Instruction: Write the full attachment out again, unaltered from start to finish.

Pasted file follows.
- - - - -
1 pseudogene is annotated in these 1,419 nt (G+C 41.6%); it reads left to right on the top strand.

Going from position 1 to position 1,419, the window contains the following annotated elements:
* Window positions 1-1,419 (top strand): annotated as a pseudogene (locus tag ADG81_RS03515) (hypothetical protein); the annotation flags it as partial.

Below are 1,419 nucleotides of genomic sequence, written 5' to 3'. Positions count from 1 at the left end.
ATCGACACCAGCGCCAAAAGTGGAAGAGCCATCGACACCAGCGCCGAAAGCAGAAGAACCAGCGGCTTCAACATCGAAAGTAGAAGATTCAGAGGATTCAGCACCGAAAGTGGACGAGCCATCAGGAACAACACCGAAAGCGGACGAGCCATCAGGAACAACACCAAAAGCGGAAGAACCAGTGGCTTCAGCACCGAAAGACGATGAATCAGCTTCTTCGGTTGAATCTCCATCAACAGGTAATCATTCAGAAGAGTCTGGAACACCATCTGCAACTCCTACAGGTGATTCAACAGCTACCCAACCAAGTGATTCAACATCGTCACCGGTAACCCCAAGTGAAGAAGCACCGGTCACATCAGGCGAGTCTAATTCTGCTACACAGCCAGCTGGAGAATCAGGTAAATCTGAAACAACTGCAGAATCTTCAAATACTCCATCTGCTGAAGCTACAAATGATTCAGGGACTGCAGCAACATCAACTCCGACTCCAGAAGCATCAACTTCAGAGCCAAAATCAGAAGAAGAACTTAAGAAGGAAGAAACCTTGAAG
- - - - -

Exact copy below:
1 pseudogene is annotated in these 1,419 nt (G+C 41.6%); it reads left to right on the top strand.

Going from position 1 to position 1,419, the window contains the following annotated elements:
* Window positions 1-1,419 (top strand): annotated as a pseudogene (locus tag ADG81_RS03515) (hypothetical protein); the annotation flags it as partial.

Below are 1,419 nucleotides of genomic sequence, written 5' to 3'. Positions count from 1 at the left end.
ATCGACACCAGCGCCAAAAGTGGAAGAGCCATCGACACCAGCGCCGAAAGCAGAAGAACCAGCGGCTTCAACATCGAAAGTAGAAGATTCAGAGGATTCAGCACCGAAAGTGGACGAGCCATCAGGAACAACACCGAAAGCGGACGAGCCATCAGGAACAACACCAAAAGCGGAAGAACCAGTGGCTTCAGCACCGAAAGACGATGAATCAGCTTCTTCGGTTGAATCTCCATCAACAGGTAATCATTCAGAAGAGTCTGGAACACCATCTGCAACTCCTACAGGTGATTCAACAGCTACCCAACCAAGTGATTCAACATCGTCACCGGTAACCCCAAGTGAAGAAGCACCGGTCACATCAGGCGAGTCTAATTCTGCTACACAGCCAGCTGGAGAATCAGGTAAATCTGAAACAACTGCAGAATCTTCAAATACTCCATCTGCTGAAGCTACAAATGATTCAGGGACTGCAGCAACATCAACTCCGACTCCAGAAGCATCAACTTCAGAGCCAAAATCAGAAGAAGAACTTAAGAAGGAAGAAACCTTGAAG